It must also be clear precisely who owns the land or is allowed to use it. All too often, conflicts arise, for example, because itinerant herders graze their cattle on land that a sedentary farmer wants to farm. Does the restored land serve only to support biodiversity or can it also be utilised by farmers and/or cattle-breeders? Such matters need to be clarified unambiguously and once and for all. After all, a farmer will not fully invest in his land until he has a clear awareness of his rights to the land.

The circumstances and conditions are constantly changing. That is why research is also needed to respond to this in a timely manner and adjust practices if necessary. Civil society also plays an important role. It represents the voice of the community and should hold governments accountable. Last year, as part of the climate programme, 8 young climate activists from the Sahel were able to participate in the climate summit in Sharm-el-Sheikh.

Young people and women receive particular attention within the climate programme. The projects implemented by the selected NGOs therefore invariably include a section devoted to economic opportunities for women and young people. They are often closely involved in the restoration of degraded land. After all, such land is useless and is not claimed by anyone. If women and young people participate in its revalorisation, they can help decide on the future use of those restored lands.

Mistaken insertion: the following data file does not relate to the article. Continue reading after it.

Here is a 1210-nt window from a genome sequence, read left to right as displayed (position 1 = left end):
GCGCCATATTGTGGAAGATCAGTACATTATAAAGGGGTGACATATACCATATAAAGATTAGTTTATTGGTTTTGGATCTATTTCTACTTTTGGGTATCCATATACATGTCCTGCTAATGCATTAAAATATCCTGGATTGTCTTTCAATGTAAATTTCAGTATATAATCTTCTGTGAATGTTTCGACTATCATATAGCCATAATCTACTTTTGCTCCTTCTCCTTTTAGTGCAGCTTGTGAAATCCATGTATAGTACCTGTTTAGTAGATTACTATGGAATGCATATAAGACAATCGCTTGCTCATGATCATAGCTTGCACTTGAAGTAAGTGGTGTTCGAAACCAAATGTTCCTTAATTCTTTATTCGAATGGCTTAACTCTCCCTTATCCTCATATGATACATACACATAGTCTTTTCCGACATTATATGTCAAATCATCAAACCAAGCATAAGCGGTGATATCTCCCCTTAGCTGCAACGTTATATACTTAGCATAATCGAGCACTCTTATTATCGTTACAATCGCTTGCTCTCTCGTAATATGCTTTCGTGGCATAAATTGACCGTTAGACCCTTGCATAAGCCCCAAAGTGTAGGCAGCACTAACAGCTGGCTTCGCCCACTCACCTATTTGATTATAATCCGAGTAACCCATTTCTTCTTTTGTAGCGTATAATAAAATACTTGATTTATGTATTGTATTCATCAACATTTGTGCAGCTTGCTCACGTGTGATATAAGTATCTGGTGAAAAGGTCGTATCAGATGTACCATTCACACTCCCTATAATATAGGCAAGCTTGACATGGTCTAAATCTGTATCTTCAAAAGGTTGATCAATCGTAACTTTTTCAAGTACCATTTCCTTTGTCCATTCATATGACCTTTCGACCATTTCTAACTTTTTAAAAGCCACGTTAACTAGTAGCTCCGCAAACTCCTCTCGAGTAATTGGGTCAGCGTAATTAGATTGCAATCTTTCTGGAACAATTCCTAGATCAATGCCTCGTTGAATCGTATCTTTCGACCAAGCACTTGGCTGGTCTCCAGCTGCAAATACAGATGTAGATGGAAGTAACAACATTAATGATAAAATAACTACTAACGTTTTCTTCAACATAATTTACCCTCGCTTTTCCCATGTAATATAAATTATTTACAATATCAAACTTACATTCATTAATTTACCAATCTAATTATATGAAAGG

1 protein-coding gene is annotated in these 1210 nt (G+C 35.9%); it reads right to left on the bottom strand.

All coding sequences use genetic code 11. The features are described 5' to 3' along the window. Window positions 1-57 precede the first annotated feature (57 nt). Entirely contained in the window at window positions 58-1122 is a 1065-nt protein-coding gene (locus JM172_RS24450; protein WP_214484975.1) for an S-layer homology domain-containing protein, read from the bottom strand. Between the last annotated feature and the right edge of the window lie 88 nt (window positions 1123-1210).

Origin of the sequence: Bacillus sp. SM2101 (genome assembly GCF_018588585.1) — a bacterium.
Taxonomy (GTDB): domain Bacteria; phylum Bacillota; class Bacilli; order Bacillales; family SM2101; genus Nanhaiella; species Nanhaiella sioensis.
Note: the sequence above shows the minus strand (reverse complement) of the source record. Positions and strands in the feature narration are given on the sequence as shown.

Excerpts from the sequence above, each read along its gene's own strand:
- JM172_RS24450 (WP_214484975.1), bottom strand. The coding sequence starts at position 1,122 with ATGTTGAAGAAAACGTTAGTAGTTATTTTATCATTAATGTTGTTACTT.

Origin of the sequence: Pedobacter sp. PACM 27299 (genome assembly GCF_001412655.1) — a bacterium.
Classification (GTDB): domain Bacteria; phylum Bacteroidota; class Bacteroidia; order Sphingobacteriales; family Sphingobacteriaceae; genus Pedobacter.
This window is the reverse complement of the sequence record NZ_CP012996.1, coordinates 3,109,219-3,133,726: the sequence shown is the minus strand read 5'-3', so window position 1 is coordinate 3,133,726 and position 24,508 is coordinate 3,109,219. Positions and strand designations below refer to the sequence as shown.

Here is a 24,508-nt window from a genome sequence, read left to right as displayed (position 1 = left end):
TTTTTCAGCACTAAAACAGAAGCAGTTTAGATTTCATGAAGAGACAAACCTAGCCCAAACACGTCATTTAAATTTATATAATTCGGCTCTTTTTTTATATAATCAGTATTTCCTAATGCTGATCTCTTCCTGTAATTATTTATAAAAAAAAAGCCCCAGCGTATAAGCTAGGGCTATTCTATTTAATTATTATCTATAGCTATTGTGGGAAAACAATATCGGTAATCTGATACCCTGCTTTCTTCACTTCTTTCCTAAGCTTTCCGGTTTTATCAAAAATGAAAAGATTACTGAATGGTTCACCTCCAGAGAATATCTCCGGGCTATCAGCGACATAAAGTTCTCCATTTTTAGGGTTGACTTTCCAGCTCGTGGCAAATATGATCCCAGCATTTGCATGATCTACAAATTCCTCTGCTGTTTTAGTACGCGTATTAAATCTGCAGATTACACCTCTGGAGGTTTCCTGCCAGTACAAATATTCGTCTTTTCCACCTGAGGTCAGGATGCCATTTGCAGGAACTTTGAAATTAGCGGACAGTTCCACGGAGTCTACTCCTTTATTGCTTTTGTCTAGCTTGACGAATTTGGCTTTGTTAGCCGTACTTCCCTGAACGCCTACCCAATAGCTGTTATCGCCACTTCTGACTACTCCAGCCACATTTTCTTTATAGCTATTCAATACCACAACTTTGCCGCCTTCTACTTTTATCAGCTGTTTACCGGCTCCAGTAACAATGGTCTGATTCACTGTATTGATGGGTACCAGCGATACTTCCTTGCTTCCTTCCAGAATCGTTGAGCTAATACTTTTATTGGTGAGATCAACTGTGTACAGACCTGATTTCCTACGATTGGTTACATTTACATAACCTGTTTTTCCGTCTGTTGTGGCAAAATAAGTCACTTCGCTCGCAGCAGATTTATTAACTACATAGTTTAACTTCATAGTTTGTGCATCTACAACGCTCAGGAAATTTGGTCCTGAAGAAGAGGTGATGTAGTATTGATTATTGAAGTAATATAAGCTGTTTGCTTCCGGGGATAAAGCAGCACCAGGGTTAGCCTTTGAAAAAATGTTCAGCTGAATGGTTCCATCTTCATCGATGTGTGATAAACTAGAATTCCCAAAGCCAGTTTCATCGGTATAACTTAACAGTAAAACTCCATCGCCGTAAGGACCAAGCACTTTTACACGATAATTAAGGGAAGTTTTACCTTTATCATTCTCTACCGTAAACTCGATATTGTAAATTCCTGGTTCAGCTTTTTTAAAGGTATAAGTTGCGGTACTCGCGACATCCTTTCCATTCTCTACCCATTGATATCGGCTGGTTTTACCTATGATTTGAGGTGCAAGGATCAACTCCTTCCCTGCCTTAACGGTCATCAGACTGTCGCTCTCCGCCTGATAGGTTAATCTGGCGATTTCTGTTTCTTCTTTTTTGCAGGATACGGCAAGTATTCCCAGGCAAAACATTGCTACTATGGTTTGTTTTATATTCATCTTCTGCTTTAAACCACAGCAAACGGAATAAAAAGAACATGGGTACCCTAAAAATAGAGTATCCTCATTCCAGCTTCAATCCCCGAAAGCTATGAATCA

It also goes without saying that ‘capacity building’ in the form of training and support also forms an indispensable part of the climate programme. On a local level, this involves introducing good practices in the use of water and soil, while on a regional level, the emphasis mostly lies upon policy formulation. Finally, national governments receive support so they can properly monitor their nationally determined contributions (NDCs). These are the contributions towards the effort to combat climate change that they promised to make under the Paris climate agreement.

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Project DURAZINDER in Niger

Traditional techniques are used in the restoration of degraded soils (DURAZINDER project in Niger). © Durazinder au Niger